Brad: [00:22:05] Yeah. So, Johnny gets new attorneys. We end up meeting with the old attorneys and the new attorneys, because now we’re wondering, what other evidence do they have and were they ever able to get into Stacy’s phone? So, the old defense firm ends up getting their own attorney. And under advice of that attorney, they cannot discuss the case with us any further without having consent from Johnny. So, Johnny’s new attorney says, “Absolutely not. You’re not to tell them anything.” That spurred a separate investigation done by a separate agency and I’m not going to go into that. [chuckles]

Dave: [00:22:45] I’m going to say that bar. B-A-R had something to do with that.

Brad: [00:22:49] Yeah, that got involved too, but there was a criminal investigation done as well.

Dave: [00:22:53] Good. They deserve that.

Yeardley and Brad: [00:22:54] Yeah.

Brad: [00:22:55] So, that was a side thing that was going on. So, after our last meeting with Doug and the information about water, if you remember back when Johnny tried to kill himself at the very beginning, he went into a wooded area where there’s a small stream that he fell into. Well, that stream leads down into a small, little holding pond. That holding pond then fills a large pond with a fountain that’s in the middle of this shopping center. I start communicating with this property management company about draining this pond and what it would take. And it took a lot. It took me many, many, many months of communicating with this company. They had to send divers out to look at their valve system for their drain. They found out it was broken, had to be repaired. It was going to cost a significant amount of money. Of course, they asked if we would pay for it, which we kindly declined, [Yeardley giggles] but they did it.

[00:24:01] So, they paid for the repairs. Once that was all done, we’re now almost a year past the time when Stacy was murdered, and we ended up getting this pond drained. When we drained it, all that dirt and stuff at the bottom of that thing was exposed to the air. We fumigated half of a city. [Yeardley laughs] When we finally drained that thing, it was pretty rancid for a while, but we didn’t find anything in the pond.

Yeardley: [00:24:30] Oh.

Brad: [00:24:31] We diverted back to the holding pond, thinking maybe there. That didn’t drain as well, but it drained quite a bit, and we ended up finding a suitcase from the shore. I could see a suitcase sitting out there. So, we end up trudging out. I don’t remember exactly how we ended up getting the suitcase out, but we pulled it out and it was empty. Nothing in it. It was completely uninvolved as far as we know. So, back to plan B. We let them fill the pond back up. Then the information about Stacy’s phone is coming to light, and the court had ordered her phone turned over to me. So, I retrieved this phone, and the defense investigator did a good job of noting on the packaging that he seized it from this location at this date and time, which was clear back in June, so almost six months they’ve had this phone.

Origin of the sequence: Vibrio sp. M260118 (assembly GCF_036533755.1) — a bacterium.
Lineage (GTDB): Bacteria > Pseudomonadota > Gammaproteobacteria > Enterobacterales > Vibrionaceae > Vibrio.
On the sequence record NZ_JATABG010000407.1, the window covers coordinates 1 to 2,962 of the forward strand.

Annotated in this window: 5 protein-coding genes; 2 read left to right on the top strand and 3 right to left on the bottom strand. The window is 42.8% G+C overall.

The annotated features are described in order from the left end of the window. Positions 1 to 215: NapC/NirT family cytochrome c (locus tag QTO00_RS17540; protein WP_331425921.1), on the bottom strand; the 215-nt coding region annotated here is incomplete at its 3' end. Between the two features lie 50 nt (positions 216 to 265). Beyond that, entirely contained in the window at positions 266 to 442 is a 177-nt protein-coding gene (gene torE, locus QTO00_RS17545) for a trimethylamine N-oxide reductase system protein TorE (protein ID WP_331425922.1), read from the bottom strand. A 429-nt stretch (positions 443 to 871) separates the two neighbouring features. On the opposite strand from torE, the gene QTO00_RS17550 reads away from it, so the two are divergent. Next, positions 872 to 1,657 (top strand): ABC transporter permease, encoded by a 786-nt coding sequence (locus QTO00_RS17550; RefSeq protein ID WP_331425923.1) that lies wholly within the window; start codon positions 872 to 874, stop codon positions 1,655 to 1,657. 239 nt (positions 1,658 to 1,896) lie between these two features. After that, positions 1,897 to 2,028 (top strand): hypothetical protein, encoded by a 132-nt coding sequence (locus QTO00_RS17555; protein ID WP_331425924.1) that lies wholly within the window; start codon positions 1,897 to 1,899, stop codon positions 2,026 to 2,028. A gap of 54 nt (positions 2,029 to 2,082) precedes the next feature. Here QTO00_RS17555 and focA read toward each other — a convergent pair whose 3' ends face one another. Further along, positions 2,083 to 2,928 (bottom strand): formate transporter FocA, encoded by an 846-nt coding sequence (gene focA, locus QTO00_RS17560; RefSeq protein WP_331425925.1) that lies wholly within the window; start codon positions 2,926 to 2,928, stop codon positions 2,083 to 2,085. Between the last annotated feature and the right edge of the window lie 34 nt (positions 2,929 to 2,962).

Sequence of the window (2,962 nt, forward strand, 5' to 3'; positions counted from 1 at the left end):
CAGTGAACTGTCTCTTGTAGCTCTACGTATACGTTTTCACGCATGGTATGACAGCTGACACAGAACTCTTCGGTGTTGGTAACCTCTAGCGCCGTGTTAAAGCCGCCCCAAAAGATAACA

[00:25:22] I pull up the location where he found this phone, and it’s a business park, but right behind it is a pond. I’m like, “Oh, my God, we got it, right?” So, I call a local dive team and get them to come out to help out. These poor guys go out, search this pond, and they have to search it by hand. What they do is they get on floats, because the pond isn’t deep enough to actually scuba dive it. So, they go out on these floats and literally search the bottom of this thing by hand, and we don’t find anything.

Dave: [00:25:55] The thing about this state, and particularly the county that Brad works in, I’m familiar with it, there’s rivers, creeks, ponds, there’s water everywhere. Not to mention the man-made fountains and ponds that you have at all these properties.

Brad: [00:26:10] Every apartment complex,-

Dave: [00:26:12] Right.

Brad: -we literally were looking for the needle in a haystack.

Brad: [00:26:28] At that point, things had slowed down a little bit. And then about a month after our third meeting with Doug, if you remember, Doug provided a fake address. I asked our jail to monitor for letters leaving our jail going to that address. Well, about a month later, I get notified by the jail. They found a letter, but it’s not coming from Johnny. It’s coming from some other inmate within our jail. Well, the letter was written to Doug at Doug’s fake address. When I looked at it a little bit closer, I noticed that the inmate’s name was spelled wrong. So, I’m like, “Okay, this has got to be coming from Johnny. He’s just using another inmate’s information.”

[00:27:13] I write a search warrant to seize the letter and to open it. In the process of me writing the search warrant, another letter shows up, this time coming from the same inmate. It’s going to Johnny’s stepdad. So, I serve the search warrant on the first one, and sure enough, it’s a letter from Johnny to Doug. He’s just talking about how things aren’t the same, they’re just small talk. And then at the very end of the letter, he says, “PS, Sparta?” which is their code word for Jeff being eliminated. So, that was a nice little final golden nugget. With that, now we know that Johnny’s using another inmate’s identification to send mail. That gives our jail the authority to open that second letter that was going to Johnny’s stepdad.